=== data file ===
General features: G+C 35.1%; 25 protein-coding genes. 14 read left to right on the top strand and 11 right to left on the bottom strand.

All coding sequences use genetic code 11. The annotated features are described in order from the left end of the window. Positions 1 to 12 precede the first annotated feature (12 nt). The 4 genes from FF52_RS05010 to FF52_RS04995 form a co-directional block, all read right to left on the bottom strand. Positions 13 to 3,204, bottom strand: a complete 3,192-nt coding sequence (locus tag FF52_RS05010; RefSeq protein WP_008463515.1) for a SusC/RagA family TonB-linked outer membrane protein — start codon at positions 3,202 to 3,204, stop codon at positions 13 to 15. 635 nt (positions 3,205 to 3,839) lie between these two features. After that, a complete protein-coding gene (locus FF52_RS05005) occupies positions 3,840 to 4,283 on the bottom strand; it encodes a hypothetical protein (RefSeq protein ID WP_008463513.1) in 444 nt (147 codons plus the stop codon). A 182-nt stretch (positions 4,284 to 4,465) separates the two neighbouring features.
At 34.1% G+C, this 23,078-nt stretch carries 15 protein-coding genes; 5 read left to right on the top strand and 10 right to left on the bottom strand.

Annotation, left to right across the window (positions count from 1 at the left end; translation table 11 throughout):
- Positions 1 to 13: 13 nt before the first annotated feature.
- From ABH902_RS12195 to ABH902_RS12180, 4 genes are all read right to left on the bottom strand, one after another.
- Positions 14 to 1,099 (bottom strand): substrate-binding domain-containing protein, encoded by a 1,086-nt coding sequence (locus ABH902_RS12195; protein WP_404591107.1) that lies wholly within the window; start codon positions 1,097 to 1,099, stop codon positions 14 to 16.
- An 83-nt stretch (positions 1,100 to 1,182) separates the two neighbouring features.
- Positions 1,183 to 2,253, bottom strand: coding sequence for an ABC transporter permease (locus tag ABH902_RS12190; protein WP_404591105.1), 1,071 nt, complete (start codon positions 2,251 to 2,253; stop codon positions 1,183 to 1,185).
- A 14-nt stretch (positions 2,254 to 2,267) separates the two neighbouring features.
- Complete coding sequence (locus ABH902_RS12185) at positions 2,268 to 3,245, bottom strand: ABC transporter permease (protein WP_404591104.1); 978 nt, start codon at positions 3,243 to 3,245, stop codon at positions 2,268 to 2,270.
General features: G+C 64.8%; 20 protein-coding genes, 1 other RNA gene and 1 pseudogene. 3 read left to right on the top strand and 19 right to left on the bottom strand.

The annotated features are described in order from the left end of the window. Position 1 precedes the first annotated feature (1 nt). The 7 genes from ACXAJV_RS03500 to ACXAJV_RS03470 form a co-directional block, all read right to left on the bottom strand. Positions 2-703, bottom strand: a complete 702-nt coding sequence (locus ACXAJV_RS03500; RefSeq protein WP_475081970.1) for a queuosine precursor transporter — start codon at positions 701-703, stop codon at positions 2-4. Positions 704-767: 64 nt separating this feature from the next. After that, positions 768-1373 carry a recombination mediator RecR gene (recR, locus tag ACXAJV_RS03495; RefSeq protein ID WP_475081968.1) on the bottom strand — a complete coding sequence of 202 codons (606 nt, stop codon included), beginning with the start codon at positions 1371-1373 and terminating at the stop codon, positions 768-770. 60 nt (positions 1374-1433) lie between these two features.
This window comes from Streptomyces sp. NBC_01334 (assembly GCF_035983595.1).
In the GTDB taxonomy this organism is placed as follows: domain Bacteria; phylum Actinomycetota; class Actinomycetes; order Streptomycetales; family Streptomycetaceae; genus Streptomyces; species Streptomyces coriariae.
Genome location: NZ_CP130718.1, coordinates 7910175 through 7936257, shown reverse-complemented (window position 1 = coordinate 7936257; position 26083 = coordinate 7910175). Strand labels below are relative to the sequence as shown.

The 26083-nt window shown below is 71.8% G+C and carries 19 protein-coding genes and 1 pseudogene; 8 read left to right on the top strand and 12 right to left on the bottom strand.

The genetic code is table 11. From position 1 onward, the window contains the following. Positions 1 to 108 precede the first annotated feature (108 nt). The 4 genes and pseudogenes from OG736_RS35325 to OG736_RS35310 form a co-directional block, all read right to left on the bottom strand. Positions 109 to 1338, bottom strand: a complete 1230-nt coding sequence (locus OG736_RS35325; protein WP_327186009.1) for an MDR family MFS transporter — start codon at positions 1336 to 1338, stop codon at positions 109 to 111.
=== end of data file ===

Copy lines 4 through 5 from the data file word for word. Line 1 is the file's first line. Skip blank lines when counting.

Annotation, left to right across the window (positions count from 1 at the left end; translation table 11 throughout):
- Positions 1 to 13: 13 nt before the first annotated feature.